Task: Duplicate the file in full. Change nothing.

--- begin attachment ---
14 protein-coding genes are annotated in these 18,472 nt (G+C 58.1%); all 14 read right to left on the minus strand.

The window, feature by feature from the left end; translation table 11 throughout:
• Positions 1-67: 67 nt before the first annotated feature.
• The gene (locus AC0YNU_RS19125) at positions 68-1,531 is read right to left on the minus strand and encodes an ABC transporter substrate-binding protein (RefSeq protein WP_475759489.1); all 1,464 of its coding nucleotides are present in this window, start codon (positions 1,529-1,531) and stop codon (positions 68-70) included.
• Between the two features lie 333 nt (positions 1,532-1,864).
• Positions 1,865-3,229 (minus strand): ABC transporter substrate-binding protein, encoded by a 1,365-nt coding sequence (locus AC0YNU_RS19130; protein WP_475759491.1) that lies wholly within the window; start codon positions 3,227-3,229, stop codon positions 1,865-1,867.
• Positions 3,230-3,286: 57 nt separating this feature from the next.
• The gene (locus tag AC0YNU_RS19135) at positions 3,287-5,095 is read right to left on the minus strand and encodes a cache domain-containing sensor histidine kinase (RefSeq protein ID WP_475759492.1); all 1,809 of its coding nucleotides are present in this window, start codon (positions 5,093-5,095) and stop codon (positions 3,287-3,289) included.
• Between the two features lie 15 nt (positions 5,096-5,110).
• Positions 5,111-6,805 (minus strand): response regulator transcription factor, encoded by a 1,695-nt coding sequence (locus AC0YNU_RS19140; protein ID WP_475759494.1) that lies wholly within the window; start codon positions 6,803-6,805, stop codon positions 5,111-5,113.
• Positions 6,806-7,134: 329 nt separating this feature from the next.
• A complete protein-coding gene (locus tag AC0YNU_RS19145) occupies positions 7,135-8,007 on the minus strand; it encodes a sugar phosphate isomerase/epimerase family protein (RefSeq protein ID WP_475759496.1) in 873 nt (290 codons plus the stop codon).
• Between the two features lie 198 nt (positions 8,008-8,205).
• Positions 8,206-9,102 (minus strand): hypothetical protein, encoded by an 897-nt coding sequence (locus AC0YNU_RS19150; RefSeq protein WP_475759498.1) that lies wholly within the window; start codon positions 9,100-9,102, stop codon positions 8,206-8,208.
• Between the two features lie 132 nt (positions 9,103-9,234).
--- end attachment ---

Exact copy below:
14 protein-coding genes are annotated in these 18,472 nt (G+C 58.1%); all 14 read right to left on the minus strand.

The window, feature by feature from the left end; translation table 11 throughout:
• Positions 1-67: 67 nt before the first annotated feature.
• The gene (locus AC0YNU_RS19125) at positions 68-1,531 is read right to left on the minus strand and encodes an ABC transporter substrate-binding protein (RefSeq protein WP_475759489.1); all 1,464 of its coding nucleotides are present in this window, start codon (positions 1,529-1,531) and stop codon (positions 68-70) included.
• Between the two features lie 333 nt (positions 1,532-1,864).
• Positions 1,865-3,229 (minus strand): ABC transporter substrate-binding protein, encoded by a 1,365-nt coding sequence (locus AC0YNU_RS19130; protein WP_475759491.1) that lies wholly within the window; start codon positions 3,227-3,229, stop codon positions 1,865-1,867.
• Positions 3,230-3,286: 57 nt separating this feature from the next.
• The gene (locus tag AC0YNU_RS19135) at positions 3,287-5,095 is read right to left on the minus strand and encodes a cache domain-containing sensor histidine kinase (RefSeq protein ID WP_475759492.1); all 1,809 of its coding nucleotides are present in this window, start codon (positions 5,093-5,095) and stop codon (positions 3,287-3,289) included.
• Between the two features lie 15 nt (positions 5,096-5,110).
• Positions 5,111-6,805 (minus strand): response regulator transcription factor, encoded by a 1,695-nt coding sequence (locus AC0YNU_RS19140; protein ID WP_475759494.1) that lies wholly within the window; start codon positions 6,803-6,805, stop codon positions 5,111-5,113.
• Positions 6,806-7,134: 329 nt separating this feature from the next.
• A complete protein-coding gene (locus tag AC0YNU_RS19145) occupies positions 7,135-8,007 on the minus strand; it encodes a sugar phosphate isomerase/epimerase family protein (RefSeq protein ID WP_475759496.1) in 873 nt (290 codons plus the stop codon).
• Between the two features lie 198 nt (positions 8,008-8,205).
• Positions 8,206-9,102 (minus strand): hypothetical protein, encoded by an 897-nt coding sequence (locus AC0YNU_RS19150; RefSeq protein WP_475759498.1) that lies wholly within the window; start codon positions 9,100-9,102, stop codon positions 8,206-8,208.
• Between the two features lie 132 nt (positions 9,103-9,234).